In the context of curriculum reform in Wales (Welsh Government, 2015), teachers are expected to actively engage with curriculum making and design decisions. In response to the challenges of curriculum reform, teachers may opt to use ‘off-the-peg’ or ready made materials as they decide how best to deliver the curriculum to ensure that it is done so in a manner that is meaningful and relevant to their students. Whilst this may appear to present a challenge to professional autonomy, in a recent small-scale case study of a primary school in Wales teachers viewed commercial mindfulness materials as a useful addition to their pedagogy. Rather than presenting a tension, the teachers in the study said that the materials enabled them to use mindfulness approaches flexibly; where and when they deemed them appropriate (Hughes and Lewis, 2020). 

Research suggests that dialogue, underpinned by a culture of collective sharing and learning, may enable school leaders’ top-down vision of curriculum innovation to be successfully enacted by teachers. Wang et al. (2022) studied the interactions amongst key stakeholders during the process of school-based curriculum development in a new primary school in Singapore. They concluded that a collaborative culture shaped the chains of interactions between school leaders, teachers and students. For example, interactions between senior leaders and teachers included brainstorming and collective decision-making, whilst interactions between teachers included cross-discipline collaborations. School leaders also had regular dialogues with students to collect feedback on current programmes. These chains of interaction coexisted and interlinked, forming ‘an ecology of dialogic interactions amongst the stakeholders’ (p. 291). Furthermore, the interactions were both dynamic and reflective, enabling continual change and adaptation that is central to the process of curriculum design.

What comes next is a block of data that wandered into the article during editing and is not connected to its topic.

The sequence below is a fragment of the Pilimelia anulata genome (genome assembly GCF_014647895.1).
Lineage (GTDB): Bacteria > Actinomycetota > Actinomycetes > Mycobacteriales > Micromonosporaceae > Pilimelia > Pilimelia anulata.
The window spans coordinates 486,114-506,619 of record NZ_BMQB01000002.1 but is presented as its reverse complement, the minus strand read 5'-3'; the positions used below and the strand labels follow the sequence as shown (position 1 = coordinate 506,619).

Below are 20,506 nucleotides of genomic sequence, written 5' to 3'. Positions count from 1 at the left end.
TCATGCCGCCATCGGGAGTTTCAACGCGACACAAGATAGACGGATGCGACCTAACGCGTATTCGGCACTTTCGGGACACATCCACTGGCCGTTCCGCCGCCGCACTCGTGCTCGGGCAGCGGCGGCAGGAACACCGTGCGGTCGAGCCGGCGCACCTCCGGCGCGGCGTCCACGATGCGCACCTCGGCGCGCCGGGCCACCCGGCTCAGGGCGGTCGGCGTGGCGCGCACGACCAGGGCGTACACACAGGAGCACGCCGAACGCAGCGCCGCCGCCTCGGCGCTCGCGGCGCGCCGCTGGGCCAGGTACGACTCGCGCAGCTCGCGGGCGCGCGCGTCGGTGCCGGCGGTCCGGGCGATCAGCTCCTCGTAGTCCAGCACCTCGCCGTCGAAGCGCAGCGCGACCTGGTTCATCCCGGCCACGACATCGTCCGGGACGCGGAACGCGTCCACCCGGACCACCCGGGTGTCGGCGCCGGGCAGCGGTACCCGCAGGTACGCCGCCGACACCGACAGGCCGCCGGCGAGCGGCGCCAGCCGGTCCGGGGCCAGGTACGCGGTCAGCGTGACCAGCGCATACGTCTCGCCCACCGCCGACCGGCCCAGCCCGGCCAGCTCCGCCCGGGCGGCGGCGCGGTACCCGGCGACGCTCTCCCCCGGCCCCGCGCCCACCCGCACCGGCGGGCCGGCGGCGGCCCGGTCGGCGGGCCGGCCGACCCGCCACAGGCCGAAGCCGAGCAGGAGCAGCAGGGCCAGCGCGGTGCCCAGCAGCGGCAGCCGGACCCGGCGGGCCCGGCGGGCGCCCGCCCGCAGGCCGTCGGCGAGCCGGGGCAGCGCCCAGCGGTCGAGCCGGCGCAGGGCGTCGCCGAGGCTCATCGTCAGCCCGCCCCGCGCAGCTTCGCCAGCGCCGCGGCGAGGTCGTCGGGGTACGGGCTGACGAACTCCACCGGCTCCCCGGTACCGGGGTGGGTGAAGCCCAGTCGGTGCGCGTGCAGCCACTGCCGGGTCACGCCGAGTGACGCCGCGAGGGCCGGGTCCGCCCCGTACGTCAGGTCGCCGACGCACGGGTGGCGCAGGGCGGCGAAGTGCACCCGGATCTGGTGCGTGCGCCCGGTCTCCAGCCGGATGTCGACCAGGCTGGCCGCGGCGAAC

The micro level

At the micro level, the interpretation of the intended curricula by teachers creates what has been termed the ‘planned curriculum’ (Grundén 2022, p. 274). Exploring primary mathematics teachers’ planning in Sweden, Grundén found that the intended and the planned curriculum differ greatly between teachers, with teachers planning their teaching based on their experiences and their groups and students. Textbooks also play a particularly important role in the planning process, usually forming the basis of teachers’ planning based on a false assumption that textbooks are in line with the National Agency of Education and the national curriculum in Sweden. Grundén argues this confusion may negatively influence teachers’ achievement of agency, with teachers’ focusing their planning on the content of the textbook and the ultimate goal of ‘finishing’ the textbook. If teachers are to achieve the level of professional agency that is expected of them, Grundén argues that teachers must therefore have the opportunity to discuss and problematize assumptions and power relations in curriculum making. 


Curriculum development operates at multiple levels and the knowledge, skills and support needed by teachers engaging in curriculum design at these different levels may vary.  Research has highlighted the need for further professional learning opportunities around curriculum design at the macro level and the importance of dynamic, reflexive dialogue between all those involved in the curriculum decision-making process in schools.  Furthermore, the use of ready made materials does not necessarily present a challenge to professional autonomy, but rather may provide a valuable support for schools seeking to decide how best to deliver the curriculum for their students in their contexts.

Reflection question

  • What knowledge, skills and support is needed for those engaging in curriculum design in your context?